Do you think algae oil-based plastic packaging is the best viable option? I know they can grow algae oil in huge pans, but I don’t know how high they can stack them, if they can at all. We’d likely need country-sized surface areas…
    I know that “biodegradable” plastics have problems, though. They can potentially release toxic chemicals, and the facilities don’t compost them long enough for them to totally break down.
  • Pharma

    Member
    March 10, 2021 at 5:49 am

    RedCoast said:

    …Do you think algae oil-based plastic packaging is the best viable option?…

    Difficult to say. Likely it’s better to focus on reuse and reduce until the recycle part has been sorted out. It might be necessary to rethink the whole strategy and start producing materials & consumer goods which are easier to recycle and better degradable. Chemical and/or microbial/enzymatic recycling strategies may become helpful too. As long as we don’t have a viable strategy how we want to get out that mess…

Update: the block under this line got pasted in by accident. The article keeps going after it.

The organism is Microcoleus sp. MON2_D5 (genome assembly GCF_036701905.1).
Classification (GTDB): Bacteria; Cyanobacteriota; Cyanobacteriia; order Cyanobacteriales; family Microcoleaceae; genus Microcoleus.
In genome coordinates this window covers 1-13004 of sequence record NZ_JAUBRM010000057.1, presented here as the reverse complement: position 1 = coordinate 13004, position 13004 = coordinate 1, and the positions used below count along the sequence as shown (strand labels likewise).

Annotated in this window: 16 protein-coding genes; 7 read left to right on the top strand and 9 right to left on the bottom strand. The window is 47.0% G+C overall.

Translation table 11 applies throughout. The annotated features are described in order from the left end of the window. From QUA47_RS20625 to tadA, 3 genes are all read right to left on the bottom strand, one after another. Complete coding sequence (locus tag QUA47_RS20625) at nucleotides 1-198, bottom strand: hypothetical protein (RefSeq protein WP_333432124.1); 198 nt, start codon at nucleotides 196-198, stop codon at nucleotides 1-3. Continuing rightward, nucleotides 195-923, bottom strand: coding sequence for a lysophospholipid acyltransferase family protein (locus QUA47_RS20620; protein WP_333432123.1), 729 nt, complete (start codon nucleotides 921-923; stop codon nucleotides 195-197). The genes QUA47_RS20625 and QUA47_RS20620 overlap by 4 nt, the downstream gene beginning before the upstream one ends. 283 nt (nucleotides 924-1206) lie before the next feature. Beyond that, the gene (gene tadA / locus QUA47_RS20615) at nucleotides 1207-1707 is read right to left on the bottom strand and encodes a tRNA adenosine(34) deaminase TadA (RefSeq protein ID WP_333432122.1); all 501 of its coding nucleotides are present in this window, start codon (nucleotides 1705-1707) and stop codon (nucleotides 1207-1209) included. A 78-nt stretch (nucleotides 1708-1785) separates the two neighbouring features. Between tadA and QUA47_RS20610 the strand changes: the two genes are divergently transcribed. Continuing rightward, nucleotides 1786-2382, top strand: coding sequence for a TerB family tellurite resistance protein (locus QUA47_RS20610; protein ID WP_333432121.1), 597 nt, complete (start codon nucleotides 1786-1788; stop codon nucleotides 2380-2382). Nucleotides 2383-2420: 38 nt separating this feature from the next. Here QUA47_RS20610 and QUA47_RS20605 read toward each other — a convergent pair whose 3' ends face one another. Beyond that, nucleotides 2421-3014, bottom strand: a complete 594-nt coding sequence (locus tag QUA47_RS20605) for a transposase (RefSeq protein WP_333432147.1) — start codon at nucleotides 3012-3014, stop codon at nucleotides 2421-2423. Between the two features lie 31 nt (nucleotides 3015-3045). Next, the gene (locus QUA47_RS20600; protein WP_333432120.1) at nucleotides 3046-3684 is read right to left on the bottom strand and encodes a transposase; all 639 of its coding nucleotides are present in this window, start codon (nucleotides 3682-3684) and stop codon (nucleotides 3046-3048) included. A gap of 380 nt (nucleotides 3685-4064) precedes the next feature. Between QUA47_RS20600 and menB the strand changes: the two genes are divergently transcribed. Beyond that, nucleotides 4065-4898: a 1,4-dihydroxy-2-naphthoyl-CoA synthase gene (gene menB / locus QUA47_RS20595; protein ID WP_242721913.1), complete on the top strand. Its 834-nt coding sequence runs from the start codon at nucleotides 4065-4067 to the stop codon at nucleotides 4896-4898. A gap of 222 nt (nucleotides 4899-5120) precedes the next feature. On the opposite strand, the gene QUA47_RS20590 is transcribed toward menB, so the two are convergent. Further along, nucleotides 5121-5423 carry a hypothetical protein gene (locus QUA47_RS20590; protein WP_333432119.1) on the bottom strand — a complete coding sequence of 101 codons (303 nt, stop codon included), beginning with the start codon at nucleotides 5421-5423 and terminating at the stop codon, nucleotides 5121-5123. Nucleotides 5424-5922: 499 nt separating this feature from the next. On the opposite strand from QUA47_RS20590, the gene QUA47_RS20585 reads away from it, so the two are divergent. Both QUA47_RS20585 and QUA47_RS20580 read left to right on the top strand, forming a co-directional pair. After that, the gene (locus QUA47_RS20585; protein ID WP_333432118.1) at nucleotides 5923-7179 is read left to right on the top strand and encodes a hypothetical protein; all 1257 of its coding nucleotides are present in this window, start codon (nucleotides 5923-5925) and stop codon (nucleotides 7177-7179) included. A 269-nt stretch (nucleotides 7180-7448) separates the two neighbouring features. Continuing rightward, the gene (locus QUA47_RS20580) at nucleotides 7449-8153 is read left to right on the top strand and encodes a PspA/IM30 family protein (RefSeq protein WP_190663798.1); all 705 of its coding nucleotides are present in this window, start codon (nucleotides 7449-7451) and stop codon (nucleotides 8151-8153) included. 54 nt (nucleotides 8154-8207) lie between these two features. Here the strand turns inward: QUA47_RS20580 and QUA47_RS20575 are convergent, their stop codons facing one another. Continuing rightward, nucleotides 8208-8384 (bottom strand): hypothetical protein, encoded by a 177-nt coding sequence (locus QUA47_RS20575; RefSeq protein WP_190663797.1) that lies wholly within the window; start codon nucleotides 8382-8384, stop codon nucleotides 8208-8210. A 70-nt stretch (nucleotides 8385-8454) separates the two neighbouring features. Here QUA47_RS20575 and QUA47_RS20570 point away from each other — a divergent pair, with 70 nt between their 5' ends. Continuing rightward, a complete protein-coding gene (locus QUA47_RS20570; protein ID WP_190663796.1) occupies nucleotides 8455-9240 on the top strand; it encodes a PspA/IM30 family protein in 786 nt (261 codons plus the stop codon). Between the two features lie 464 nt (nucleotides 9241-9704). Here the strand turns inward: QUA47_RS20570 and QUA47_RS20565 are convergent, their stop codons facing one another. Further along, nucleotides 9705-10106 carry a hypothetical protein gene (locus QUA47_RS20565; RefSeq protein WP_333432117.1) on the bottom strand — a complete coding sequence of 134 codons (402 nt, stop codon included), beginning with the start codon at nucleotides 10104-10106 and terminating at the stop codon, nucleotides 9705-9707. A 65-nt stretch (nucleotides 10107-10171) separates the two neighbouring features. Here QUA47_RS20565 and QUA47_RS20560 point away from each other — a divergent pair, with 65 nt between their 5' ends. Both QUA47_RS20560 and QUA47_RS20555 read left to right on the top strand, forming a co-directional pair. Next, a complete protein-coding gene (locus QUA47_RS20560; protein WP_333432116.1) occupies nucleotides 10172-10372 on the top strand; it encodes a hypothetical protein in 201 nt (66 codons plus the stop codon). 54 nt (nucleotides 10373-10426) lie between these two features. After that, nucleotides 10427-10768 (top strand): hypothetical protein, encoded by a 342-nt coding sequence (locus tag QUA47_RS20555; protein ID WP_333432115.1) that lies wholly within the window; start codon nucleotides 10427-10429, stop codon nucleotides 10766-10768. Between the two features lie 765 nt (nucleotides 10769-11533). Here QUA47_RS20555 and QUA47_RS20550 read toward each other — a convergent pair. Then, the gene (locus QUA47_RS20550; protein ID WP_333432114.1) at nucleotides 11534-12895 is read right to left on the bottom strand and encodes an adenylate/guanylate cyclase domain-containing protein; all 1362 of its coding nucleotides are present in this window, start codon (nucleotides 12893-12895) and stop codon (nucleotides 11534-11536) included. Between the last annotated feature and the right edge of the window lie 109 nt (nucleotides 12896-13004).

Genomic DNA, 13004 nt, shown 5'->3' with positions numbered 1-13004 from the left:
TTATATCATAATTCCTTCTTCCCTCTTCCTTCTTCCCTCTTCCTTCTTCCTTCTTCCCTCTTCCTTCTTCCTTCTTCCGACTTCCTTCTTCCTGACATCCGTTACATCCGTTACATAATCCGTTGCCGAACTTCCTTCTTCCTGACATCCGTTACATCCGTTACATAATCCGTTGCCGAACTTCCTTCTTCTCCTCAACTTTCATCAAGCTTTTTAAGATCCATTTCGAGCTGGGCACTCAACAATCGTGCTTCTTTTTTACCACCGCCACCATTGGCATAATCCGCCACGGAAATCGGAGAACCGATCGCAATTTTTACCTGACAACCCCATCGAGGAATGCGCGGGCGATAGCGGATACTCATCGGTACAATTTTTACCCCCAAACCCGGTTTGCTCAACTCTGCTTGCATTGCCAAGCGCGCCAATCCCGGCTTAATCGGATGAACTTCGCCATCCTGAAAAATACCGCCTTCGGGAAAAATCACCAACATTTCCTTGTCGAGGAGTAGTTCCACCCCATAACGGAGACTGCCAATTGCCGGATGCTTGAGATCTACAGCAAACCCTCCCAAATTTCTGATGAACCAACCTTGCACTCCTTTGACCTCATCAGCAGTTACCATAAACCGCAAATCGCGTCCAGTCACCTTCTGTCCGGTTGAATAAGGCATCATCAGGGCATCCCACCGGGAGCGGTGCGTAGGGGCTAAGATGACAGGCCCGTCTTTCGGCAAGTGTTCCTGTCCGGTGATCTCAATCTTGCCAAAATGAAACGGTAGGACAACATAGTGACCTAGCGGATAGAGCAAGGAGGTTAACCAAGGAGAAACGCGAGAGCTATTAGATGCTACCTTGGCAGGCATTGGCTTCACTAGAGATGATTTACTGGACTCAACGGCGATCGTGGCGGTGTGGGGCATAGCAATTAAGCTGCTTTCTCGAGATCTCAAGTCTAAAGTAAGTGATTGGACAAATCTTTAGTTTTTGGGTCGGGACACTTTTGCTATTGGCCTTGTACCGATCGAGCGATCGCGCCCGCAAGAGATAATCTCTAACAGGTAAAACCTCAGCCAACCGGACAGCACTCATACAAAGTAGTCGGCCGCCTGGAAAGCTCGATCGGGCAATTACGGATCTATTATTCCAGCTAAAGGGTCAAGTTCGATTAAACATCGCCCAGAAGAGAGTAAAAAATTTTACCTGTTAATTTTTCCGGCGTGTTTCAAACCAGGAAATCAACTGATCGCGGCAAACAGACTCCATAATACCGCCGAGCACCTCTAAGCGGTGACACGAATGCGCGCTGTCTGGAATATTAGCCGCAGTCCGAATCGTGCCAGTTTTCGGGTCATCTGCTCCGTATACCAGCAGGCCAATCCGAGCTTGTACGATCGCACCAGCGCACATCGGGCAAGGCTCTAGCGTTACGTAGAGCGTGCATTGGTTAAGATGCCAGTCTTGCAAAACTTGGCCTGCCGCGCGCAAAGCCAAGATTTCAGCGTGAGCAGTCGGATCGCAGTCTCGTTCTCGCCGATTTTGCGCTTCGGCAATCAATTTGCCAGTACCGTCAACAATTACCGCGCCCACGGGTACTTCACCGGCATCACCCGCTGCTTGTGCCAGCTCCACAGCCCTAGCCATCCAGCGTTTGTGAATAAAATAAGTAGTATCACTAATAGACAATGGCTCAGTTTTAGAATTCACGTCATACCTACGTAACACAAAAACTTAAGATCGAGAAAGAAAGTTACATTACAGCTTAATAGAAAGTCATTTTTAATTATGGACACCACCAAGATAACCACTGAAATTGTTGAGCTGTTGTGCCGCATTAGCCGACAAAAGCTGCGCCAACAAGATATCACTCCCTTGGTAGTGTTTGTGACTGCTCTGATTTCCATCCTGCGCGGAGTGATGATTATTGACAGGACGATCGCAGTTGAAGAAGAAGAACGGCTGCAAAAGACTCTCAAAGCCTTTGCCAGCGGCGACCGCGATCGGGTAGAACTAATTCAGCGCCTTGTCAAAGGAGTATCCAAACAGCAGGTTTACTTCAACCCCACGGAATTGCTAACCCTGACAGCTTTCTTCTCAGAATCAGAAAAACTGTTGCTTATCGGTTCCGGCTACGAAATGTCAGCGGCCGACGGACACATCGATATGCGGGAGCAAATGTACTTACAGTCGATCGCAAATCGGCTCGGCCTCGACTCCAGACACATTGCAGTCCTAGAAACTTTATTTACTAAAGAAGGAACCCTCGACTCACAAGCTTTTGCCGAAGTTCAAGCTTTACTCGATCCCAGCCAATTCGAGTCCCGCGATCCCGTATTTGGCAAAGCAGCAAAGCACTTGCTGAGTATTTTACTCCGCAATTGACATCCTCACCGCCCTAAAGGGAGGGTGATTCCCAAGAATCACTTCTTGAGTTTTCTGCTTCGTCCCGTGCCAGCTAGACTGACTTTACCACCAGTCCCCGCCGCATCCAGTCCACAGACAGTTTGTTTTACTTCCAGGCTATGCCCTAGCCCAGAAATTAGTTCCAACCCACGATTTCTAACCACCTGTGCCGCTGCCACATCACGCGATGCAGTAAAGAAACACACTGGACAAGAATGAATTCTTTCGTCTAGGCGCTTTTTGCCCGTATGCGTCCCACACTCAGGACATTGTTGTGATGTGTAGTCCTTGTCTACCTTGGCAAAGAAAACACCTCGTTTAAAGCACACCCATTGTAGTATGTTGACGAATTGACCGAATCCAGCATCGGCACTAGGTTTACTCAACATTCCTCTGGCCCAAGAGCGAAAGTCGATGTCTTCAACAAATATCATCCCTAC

Staying away from plastics would, in theory, be the best solution (and maybe the only one) but it’s simply not possible. Increasing the costs for virgin plastic would be another though the low crude oil price and heavy lobbying of the oil industry makes this impossible too. There is, as of now, not much reasonable we could do apart from everyone reusing, reducing, and rethinking his/her way of living in a throwaway society.
  • RedCoast

    Member
    March 10, 2021 at 6:02 am
    Eh, I thought so. Thank you for the response.